年份 报名人数 增长人数 增幅 录取人数 报名录取比例
2006年 127.5万人 10.5万 9% 34.4 26.9%(3.7：1)
2005年 117万 22.7万 24.1% 31万 36.49%(3.8：1)
2004年 94.5万 14.8万 18.4% 33万 34.92% (2.9：1)
2003年 79.7万 17.4万 27.7% 27万 33.87%(3.0：1)
2002年 62.3万 16.3万 35.6% 19.5万 31.30% (3.2：1)
2001年 46万 6.8万 17.3% 11.05万 24.02% (4.2：1)
年级 主要工作 推荐班级 辅修课程
大一 适应大学学习方式，培养良好学习习惯，夯实英语基础 大学英语单项班
大二 明晰考研英语考点，进一步提高英语水平，参加四级考试印证英语能力 上学期参加四级强化班，
大三 踏入考研强化复习阶段，参加六级考试 上学期参加六级强化班；
大四 进入考研冲刺阶段，全力一搏 上学期参加考研冲刺班，
2006考研试题 Passage 3
That matters because theory suggests that the maximum sustainable yield that can be cropped from a fishery comes when the biomass of a target species is about 50% of its original levels.
2000考研试题 Passage 1
Self-doubt has yielded to blind pride. 2006考研试题 Passage 4
Westerner is bombarded with are not religious but commercial, and forever happy .
1995考研试题 Passage 3
Telecommunications developments enable……, electronic mail to bombard people with multitudes of messages.
1999考研试题 Passage 1
At the same time, ……that companies need not warn customers of obvious dangers or bombard them with a lengthy list of possible ones.
2005考研试题 Passage 1
Yet pleasure at your own can vanish if you learn that a colleague has been given a bigger one.
2000 考研试题 Passage 1
Some huge American industries, such as consumer electronics, had shrunk or vanished in the face of foreign competition.
2005考研试题 Passage 1
Above all, like their female human counterparts, they tend to pay much closer attention to the value of “goods and services” than males.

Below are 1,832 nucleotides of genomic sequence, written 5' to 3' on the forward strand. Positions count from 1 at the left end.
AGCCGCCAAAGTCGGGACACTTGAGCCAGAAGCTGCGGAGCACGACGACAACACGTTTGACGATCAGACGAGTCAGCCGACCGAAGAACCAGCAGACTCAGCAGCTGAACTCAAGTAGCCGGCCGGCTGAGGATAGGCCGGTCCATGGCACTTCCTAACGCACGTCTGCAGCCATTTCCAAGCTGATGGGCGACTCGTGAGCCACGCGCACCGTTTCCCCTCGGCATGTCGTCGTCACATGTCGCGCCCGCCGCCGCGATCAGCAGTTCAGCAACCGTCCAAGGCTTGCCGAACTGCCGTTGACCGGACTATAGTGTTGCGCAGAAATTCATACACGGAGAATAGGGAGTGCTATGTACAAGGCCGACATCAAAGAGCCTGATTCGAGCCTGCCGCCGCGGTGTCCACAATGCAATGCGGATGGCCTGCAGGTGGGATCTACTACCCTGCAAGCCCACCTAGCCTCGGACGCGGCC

2000考研试题 Passage 4
In addition, far more Japanese workers expressed dissatisfaction with their jobs than did their counterparts in the 10 other countries surveyed.
例1 He was drawing excessively fine distinctions. (选自95年passage 1)
例2 Too many schools adopt the “win at all costs” moral standard and measure their success by sporting achievements. (选自95年passage 4)
例3 Everywhere you go in America, you hear tales of corporate revival. (选自98年passage 2)
例4 Fortunately, however, the increasing power and organization of the trade unions, at least in all skilled trades, enabled the workmen to meet on equal terms the managers of the companies who employed them. (选自96年passage 3)(2)句法
例1. I have discovered, as perhaps Kelsey will after her much-publicized resignation from the editorship of She after a build-up of stress, that abandoning the doctrine of “juggling your life”, and making the alternative move into “downshifting” brings with it far greater rewards than financial success and social status.
Question: “juggling your life” probably means living a life characterized by:
A non-materialistic B a bit of everything C extreme stress D anti-consumerism(选自01年passage 5)
例2. When I decided to quit my full time employment it never occurred to me that I might become a part of a part of a new international trend. A lateral move that hurt my pride and blocked my professional progress prompted me to abandon my relatively high profile career although, in the manner of a disgraced government minister, I covered my exit by claiming “ I wanted to spend more time with my family”
Question: which of the following is true according to paragraph 1:
A Full-time employment is a new international trend.
B The writer was compelled by circumstances to leave her job.
C “A lateral move” means stepping out of full-time employment.
D The writer was only too eager to spend more time with her family.(选自01年passage 5)
例3.Tight-lipped elders used to say, “It‘s not what you want in this world, but what you get.” Psychology teaches that you do get what you want if you know what you want and want the right things.